Long-distance swimmer and respected sports commentator has in more recent years spoken out on issues of glbtq rights.
Indian playwright, screenwriter, dancer, director, and actor Mahesh Dattani is an important figure in South Asian gay culture by virtue of his recurrent depiction of queer characters.
Entertainer Josephine Baker achieved acclaim as the twentieth century's first international black female sex symbol, but kept carefully hidden her many sexual liaisons with women, which continued from adolescence to the end of her life.
American painter Paul Cadmus is best known for the satiric innocence of his frequently censored paintings of burly men in skin-tight clothes, but he also created works that celebrate same-sex domesticity.
San Francisco visual artist Jerome Caja is known for his small, sensuous combinations of found objects, which he painted with nail polish, makeup, and glitter, as well as for his drag performances.
Although sparse in images documenting the gay community, pre-Stonewall gay male photography blurs the boundaries between art, erotica, and social history.
Female impersonation need say nothing about sexual identity, but it has for a long time been almost an institutionalized aspect of gay male culture.
Given the historic stigma around making, circulating, and possessing overtly homoerotic images, the visual arts have been especially important for providing a socially sanctioned arena for depicting the naked male body and suggesting homoerotic desire.
A flag-draped coffin containing the remains of Dr. Frank Kameny lay in state in the atrium of the Carnegie Library Building in downtown Washington, D.C. between 3:00 p.m. and 8:00 p.m. on November 3, 2011. In addition, the Smithsonian Institution's Museum of American History has displayed artifacts from their collection of Kameny documents and the National Park Service has designated Dr. Kameny's home in Washington, D.C. a national historic site.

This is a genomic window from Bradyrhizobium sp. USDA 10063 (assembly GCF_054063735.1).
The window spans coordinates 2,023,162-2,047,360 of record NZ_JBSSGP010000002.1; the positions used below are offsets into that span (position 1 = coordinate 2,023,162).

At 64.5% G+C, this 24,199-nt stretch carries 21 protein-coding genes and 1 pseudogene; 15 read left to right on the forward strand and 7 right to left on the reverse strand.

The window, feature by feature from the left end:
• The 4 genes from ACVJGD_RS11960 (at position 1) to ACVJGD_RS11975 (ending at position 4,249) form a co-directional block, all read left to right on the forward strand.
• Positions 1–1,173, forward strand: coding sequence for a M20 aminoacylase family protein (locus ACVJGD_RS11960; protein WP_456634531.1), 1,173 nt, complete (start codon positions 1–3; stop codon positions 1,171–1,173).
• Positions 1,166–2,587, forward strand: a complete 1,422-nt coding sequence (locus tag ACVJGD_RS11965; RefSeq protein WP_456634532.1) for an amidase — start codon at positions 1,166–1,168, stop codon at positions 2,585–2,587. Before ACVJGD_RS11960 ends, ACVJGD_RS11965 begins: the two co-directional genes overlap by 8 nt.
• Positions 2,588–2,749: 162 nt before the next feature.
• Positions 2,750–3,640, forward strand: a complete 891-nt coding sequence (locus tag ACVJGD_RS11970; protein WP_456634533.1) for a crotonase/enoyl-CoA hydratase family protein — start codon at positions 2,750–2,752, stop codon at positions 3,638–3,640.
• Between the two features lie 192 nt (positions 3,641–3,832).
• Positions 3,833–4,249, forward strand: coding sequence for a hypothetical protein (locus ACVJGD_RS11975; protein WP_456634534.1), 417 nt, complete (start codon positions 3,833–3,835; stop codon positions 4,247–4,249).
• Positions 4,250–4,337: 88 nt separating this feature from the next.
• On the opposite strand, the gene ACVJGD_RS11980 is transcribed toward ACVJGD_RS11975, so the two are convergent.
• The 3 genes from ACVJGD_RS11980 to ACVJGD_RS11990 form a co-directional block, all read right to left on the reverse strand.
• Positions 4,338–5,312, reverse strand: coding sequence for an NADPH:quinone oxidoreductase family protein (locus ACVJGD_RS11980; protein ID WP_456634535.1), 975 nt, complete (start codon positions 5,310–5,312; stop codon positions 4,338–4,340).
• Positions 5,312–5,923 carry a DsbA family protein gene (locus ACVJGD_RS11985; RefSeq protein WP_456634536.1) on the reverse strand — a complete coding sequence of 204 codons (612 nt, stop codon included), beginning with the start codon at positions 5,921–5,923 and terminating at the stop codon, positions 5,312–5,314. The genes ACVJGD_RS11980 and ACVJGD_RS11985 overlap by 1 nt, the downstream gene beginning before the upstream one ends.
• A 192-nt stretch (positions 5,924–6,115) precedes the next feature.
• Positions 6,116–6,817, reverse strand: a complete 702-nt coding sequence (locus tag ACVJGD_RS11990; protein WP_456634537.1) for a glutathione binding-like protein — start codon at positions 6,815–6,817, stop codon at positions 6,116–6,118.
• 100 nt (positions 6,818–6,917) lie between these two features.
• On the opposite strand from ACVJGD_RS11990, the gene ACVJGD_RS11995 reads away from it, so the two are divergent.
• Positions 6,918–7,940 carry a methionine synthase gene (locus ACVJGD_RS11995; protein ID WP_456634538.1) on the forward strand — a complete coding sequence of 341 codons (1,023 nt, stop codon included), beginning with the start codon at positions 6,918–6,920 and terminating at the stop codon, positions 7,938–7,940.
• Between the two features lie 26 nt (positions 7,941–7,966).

The pioneering gay rights leader passed away at his home on October 11, 2011. One of the founding fathers of the American gay rights movement, he helped radicalize the homophile movement, preparing the way for the militancy that was initiated by the Stonewall Riots of 1969.
The public viewing of Dr. Kameny's remains on November 3 provided an opportunity for his friends and neighbors to remember and honor his life and legacy.
Although the viewing was not a funeral, informal remarks by civic leaders and choral presentations were made during the 5 hours set aside for viewing. Mayor Vincent Gray was among the dignitaries who honored Dr. Kameny.
Pallbearers at the service, which was organized by Bob Witeck and Charles Francis, included City Council members David Catania and Jim Graham, as well as Lt. Dan Choi and Capt. Jim Pietrangelo, both known for their participation at White House protests last year during the repeal battle over "don't ask, don't tell."
At the viewing, Kameny's flag-draped casket was flanked by protest signs that were associated with the activist. One repeated the slogan "Gay is Good," which he coined; another read, "Homosexuals ask for the right to the pursuit of happiness."
Organizers of the Kameny viewing have offered advice to well wishers considering making a contribution to a cause in Kameny's honor in lieu of flowers.